Benefits of beach running

There are many great reasons to head to the coast, especially during the warmer months of the year. But, if you’re also looking to switch up your exercise routine, running on the beach delivers a first-class workout.

beach running

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A harder workout

If you’re used to running on a hard surface such as pavement, you’ll quickly notice that’s it more difficult to run on sand. This is because sand moves when you step on it, forcing your feet to work harder as they land. Experts reckon that you expend 1.6 times more energy running on sand compared to hard surfaces. Plus, by burning up to 30% more calories, beach running is perfect for those looking to lose weight.

Because running on a beach is more intense than on other surfaces, bear in mind that you’ll get tired faster than normal. To counteract the intensity of the running, start off on wet sand near the shoreline, as this is easier to run on. Stick to wearing trainers, to begin with, but should you decide to run barefoot (which wakes up muscles in the toes, feet and lower legs), do watch out for any sharp objects!


Improves coordination and balance

Sand isn’t a stable, flat surface, so when your foot lands on it, it shifts as you sink into it. This calls for the stabilising muscles in your feet, ankles and legs to work that bit harder to adjust your balance. Many of these muscles aren’t needed when running on hard surfaces, so not only does beach running help to strengthen them – thus preventing injuries – but it improves your balance and co-ordination. Even better, the muscles used to stabilise your core are put to good use when running on a soft surface like sand, so it’s a great way to enhance your core strength.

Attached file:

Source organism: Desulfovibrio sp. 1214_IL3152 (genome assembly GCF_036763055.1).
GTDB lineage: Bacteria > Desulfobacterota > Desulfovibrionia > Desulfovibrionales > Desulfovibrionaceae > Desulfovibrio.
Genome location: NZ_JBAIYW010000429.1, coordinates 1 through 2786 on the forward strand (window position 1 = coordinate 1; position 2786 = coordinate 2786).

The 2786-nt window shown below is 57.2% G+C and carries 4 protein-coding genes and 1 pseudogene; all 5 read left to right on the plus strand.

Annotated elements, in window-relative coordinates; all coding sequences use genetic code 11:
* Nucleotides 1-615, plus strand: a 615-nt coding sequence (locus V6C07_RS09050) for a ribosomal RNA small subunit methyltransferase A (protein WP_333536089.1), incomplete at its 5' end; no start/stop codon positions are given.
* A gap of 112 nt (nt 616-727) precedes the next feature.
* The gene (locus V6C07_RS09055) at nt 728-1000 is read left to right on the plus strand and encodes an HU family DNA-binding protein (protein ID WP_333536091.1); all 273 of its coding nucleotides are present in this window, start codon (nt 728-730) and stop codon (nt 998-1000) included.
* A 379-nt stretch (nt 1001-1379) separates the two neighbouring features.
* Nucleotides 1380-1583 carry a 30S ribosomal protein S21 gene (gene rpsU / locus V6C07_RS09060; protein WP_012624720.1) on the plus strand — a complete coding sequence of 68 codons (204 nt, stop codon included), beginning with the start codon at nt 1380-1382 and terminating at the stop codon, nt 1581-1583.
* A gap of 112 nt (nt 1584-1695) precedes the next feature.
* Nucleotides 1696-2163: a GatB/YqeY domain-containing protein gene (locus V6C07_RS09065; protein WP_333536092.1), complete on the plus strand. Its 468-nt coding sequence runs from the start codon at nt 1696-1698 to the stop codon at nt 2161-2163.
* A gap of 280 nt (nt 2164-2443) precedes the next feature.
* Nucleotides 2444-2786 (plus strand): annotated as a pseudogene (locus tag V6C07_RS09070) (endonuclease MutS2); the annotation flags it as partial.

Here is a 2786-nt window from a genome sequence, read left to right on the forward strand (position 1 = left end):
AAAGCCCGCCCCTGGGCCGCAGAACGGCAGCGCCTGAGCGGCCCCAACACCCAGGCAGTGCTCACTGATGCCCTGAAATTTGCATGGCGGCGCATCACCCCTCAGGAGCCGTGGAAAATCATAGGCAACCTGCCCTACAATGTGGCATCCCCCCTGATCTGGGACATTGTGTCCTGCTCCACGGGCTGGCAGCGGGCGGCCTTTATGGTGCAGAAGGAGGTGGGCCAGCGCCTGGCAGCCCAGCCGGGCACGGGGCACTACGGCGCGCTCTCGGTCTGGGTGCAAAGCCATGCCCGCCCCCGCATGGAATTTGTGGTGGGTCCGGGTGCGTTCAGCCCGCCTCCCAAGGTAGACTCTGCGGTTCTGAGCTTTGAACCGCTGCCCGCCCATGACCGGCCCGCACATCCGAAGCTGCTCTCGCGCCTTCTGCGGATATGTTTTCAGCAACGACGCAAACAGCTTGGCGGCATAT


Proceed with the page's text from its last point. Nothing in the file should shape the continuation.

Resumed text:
Reduced impact

Although beach running is more challenging than pavement running, one of its benefits is that it creates less impact on your joints and muscles. This is because sand is a soft, movable surface, taking your feet longer to sink into it. This puts less stress and pressure on your ankles and knees and minimises the risk of impact injuries and shin splints.


Hone your running technique

There’s nothing like a change of scenery to revitalise your running sessions, but pounding the beach can also help to improve your running technique. The reason being that your body needs to adapt to the softer surface. As the sand gives way when you take a stride, you lose elastic energy that would normally be used for the next running step. Instead, you need to create a highly efficient technique to run that involves striking with your midfoot while stabilising your push off. By stepping up your running technique, your body is challenged, becomes more alert and more adaptable to different training scenarios.


Top-notch resistance training

If you’re looking for a varied form of resistance training in natural surroundings, running on the beach is hard to beat. As well as sprinting on the sand, you’re likely to find other surrounding features that you can incorporate into your workout, such as scrambling up sand dunes, jumping over water pools and taking a dip in the sea.



Few things in life can be more exhilarating than feeling the sand beneath your toes as you run along the shoreline, with the sound of the sea and the gentle breeze stimulating your senses. Not only is beach running worth its weight in gold for getting your body in shape, but it’s a great soother for the mind and soul.

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